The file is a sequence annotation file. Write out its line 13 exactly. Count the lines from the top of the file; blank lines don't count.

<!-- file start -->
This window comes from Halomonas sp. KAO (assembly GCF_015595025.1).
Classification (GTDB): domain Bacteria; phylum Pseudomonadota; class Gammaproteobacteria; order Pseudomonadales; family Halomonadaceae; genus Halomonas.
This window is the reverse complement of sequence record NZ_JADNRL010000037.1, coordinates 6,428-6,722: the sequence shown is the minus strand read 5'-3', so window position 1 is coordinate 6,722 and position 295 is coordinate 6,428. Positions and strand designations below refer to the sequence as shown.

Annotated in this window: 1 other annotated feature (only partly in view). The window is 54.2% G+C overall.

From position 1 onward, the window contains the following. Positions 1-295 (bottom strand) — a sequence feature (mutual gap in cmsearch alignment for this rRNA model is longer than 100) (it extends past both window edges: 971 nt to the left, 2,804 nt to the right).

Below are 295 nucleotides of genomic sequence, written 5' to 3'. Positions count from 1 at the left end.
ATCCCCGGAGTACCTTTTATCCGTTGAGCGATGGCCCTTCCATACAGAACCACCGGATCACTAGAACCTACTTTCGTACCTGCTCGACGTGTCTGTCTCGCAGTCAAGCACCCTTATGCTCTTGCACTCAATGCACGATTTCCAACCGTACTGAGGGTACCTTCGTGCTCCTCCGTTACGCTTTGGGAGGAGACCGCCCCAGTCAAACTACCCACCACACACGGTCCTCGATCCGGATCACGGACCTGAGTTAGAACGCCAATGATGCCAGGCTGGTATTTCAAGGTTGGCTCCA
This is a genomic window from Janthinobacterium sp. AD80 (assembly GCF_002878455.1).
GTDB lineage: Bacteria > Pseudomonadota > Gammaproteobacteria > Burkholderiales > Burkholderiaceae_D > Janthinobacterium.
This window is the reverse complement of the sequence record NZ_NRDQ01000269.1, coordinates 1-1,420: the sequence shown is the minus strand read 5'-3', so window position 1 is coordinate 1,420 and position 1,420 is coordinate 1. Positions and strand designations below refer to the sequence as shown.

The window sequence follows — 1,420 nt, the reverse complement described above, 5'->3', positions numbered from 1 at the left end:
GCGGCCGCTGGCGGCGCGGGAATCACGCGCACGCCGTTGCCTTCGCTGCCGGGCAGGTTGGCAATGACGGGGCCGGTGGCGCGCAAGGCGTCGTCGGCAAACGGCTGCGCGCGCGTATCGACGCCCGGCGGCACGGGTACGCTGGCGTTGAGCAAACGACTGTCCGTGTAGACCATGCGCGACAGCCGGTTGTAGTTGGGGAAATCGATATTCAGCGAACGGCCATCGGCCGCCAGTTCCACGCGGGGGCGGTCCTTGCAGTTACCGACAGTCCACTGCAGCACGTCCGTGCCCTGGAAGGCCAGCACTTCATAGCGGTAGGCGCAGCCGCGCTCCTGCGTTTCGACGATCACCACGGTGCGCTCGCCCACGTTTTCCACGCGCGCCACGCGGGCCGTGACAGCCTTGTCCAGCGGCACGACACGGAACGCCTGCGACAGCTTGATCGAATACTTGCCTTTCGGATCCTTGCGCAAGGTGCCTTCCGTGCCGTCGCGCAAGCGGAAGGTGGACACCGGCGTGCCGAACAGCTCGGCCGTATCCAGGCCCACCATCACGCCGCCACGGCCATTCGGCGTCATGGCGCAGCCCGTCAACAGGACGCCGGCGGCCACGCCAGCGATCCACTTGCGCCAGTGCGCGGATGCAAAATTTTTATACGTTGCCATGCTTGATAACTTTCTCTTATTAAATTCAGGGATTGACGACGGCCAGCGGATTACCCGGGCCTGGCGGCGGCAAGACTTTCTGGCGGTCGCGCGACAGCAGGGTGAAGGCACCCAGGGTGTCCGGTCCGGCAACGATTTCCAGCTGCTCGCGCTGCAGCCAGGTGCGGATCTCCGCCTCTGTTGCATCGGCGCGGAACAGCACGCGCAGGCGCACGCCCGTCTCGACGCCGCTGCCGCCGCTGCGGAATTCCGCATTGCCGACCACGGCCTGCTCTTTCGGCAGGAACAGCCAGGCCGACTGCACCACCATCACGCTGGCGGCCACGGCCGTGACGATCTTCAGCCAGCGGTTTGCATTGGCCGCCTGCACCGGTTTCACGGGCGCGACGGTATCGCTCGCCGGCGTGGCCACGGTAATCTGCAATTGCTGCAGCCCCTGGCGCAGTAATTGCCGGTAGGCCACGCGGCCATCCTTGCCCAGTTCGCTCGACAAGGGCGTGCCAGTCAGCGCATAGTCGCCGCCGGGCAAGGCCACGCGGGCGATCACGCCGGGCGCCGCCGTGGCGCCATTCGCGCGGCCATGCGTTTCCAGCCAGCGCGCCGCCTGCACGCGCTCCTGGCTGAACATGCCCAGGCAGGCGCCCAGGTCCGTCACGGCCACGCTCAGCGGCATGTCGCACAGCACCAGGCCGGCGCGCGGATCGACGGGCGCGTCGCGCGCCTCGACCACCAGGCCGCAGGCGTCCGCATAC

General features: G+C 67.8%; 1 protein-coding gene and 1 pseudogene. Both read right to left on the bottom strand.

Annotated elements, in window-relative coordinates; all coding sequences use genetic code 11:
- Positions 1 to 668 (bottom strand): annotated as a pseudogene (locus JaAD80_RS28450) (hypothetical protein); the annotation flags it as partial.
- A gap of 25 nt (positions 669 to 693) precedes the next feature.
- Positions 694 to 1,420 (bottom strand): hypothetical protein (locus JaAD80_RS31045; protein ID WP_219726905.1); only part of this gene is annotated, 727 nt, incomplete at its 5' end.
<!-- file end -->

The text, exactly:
General features: G+C 67.8%; 1 protein-coding gene and 1 pseudogene. Both read right to left on the bottom strand.